Review: Mike and Dave Need Wedding Dates

By Christian DiMartino

Well slap my ass and call me stanky: I didn’t see this coming.

I’ve seen the trailer for Mike and Dave Need Wedding Dates so many times I could probably close my eyes and reenact the whole thing. Seriously. It was overkill. I talked smack for months and months, just assuming it was going to be one of the worst movies of the year. And, and, and…

Dammit, I liked it.

This is a hit or miss comedy that doesn’t provide anything profound. But ya know, it doesn’t have to. It’s simply good, funny, fun. And surprisingly, it isn’t as crude as it could’ve been. Which is refreshing, really, because it just seems like so many comedies take that route these days, and it’s a route that doesn’t need to be taken.

The film is based upon a real life Craigslist ad that was posted (yes, we’re pulling movie ideas from Craigslist now). As for any other elements of the story, well, who knows how true that is. But it focuses on Mike and Dave Stangle (Adam Devine and Zac Efron), two brothers who, whenever together at family gatherings, wreak havoc. So their father (Stephen Root, still seeming angry about that stapler) and the rest of the family pressure them into finding wedding dates for their sister’s wedding. Out of love for their sister, they do it.

They post an ad on Craigslist, and they gave hundreds of responses (a bunch of freaks, mind you). Enter Alice and Tatiana (Anna Kendrick and Aubrey Plaza), two party-loving wild chicks. Once they catch wind of this ad, they decide to put on a nice girl facade, in an attempt to persuade them. It works, and just know that when they get to Hawaii, chaos ensues.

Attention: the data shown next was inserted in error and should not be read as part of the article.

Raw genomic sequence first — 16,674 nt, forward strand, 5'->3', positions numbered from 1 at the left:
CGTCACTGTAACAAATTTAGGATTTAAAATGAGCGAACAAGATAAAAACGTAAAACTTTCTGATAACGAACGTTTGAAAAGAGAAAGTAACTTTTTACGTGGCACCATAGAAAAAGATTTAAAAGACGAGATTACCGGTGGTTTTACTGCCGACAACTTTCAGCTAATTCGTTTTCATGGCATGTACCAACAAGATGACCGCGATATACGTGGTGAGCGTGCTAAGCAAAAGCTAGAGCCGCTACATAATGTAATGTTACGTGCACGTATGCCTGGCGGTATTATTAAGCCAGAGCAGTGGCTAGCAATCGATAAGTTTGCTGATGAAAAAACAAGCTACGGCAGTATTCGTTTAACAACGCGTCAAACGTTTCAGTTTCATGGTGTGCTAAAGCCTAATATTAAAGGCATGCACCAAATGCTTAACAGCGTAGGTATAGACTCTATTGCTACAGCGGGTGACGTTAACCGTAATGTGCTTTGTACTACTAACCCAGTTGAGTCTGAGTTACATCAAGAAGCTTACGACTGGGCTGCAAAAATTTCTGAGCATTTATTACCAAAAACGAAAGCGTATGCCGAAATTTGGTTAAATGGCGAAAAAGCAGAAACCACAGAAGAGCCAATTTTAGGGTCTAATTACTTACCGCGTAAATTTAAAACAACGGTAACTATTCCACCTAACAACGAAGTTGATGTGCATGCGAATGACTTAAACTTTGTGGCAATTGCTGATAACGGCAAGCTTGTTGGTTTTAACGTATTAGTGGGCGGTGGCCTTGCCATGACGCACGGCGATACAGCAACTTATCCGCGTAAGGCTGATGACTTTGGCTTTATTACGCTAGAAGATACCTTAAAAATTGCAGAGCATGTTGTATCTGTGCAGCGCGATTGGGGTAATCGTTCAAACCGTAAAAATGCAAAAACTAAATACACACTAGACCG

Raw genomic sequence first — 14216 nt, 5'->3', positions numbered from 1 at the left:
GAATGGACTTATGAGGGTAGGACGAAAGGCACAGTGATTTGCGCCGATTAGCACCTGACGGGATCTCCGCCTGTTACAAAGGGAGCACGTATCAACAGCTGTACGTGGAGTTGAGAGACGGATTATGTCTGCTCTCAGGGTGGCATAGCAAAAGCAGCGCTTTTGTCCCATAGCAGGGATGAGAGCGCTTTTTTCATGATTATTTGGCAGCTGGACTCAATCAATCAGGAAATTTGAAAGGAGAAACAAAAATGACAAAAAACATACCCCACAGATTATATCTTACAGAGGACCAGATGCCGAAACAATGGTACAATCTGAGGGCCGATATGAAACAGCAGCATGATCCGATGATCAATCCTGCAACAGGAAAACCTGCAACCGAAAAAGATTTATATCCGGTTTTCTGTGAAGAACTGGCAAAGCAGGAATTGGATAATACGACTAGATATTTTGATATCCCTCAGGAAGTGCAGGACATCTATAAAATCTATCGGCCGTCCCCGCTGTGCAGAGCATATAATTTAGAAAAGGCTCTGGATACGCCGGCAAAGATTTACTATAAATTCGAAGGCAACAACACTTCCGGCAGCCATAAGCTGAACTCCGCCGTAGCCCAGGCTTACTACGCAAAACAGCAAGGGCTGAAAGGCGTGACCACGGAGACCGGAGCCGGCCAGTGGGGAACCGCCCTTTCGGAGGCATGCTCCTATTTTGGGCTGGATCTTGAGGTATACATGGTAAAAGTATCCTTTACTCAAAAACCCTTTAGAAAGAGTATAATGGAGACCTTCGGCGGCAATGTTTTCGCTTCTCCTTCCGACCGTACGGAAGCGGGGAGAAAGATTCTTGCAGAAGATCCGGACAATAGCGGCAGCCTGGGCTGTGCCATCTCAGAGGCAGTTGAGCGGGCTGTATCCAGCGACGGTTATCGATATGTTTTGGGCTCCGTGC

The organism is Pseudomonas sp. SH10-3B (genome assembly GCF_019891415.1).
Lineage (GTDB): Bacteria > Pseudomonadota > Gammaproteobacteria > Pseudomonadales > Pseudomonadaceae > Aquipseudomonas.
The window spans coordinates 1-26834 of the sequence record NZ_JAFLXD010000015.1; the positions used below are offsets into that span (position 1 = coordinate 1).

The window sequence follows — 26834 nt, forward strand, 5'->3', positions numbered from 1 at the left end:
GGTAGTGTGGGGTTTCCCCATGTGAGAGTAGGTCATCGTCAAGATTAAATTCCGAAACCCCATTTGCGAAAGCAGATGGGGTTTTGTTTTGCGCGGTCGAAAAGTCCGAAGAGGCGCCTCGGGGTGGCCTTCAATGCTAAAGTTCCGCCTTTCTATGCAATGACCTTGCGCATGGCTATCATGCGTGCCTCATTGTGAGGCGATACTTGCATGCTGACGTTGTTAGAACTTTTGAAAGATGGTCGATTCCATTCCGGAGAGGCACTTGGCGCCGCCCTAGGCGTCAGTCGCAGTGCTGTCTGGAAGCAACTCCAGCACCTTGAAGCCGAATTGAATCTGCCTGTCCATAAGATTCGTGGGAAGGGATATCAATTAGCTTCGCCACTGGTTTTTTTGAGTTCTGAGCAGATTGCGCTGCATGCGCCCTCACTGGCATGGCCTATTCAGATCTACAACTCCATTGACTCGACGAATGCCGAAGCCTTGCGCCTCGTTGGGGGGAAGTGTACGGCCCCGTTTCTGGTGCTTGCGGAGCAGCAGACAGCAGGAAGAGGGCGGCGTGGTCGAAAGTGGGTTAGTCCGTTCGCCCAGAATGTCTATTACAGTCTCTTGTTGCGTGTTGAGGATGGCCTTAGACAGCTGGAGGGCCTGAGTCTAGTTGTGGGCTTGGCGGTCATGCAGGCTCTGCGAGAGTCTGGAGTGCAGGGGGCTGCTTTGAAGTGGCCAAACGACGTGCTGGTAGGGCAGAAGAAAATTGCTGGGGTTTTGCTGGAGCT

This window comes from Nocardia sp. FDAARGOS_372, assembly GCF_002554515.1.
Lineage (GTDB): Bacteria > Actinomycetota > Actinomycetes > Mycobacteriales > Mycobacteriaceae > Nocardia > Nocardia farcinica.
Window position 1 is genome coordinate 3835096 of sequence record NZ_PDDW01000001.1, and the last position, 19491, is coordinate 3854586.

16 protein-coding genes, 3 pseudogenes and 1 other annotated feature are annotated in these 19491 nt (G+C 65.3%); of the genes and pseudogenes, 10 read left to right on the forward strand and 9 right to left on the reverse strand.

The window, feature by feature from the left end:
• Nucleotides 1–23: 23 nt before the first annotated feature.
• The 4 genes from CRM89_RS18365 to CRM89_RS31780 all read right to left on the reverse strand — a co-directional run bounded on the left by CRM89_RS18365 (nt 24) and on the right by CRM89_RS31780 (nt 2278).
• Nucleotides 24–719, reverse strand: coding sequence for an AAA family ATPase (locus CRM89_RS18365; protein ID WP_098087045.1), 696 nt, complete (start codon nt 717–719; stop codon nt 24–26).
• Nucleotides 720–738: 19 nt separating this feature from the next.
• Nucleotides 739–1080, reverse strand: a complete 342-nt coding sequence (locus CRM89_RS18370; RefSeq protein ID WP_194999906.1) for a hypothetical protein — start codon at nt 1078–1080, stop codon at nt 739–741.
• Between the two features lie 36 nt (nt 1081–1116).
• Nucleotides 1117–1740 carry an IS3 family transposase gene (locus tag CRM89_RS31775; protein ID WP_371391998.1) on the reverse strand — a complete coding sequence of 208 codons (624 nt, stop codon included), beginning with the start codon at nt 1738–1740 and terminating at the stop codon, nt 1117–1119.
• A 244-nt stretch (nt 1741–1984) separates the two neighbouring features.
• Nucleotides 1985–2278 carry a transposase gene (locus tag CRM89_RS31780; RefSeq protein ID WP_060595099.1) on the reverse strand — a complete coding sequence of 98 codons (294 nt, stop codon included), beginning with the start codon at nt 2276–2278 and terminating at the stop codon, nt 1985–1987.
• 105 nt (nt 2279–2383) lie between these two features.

It’s a formula that feels as old as the pyramids at this point. But ya know, the stars really make this thing shine. Efron, Devine, Kendrick, and Plaza are all so game that they make this an easy pill to swallow. Even when the film can’t keep up with them, they do their best to make it work.

And yes, there are a handful of moments in Mike and Dave Need Wedding Dates that don’t work. It’s whenever the film taps into its raunchy side where it doesn’t fully work. A lot of comedy these days can be just plain gross, but this one doesn’t dive too deep into those waters.

This feels like a film that we’ve seen before, I’ll admit it. A blend of Wedding Crashers and Forgetting Sarah Marshall, and something else. It’s not a film that will change your life or anything. But it’s easy, breezy, fun. And when it’s funny, you’ll be as surprised as I was. This is one of those cases in which the trailers revealed the weakest moments, probably so then people will feel what I felt about halfway through.

Surprise.

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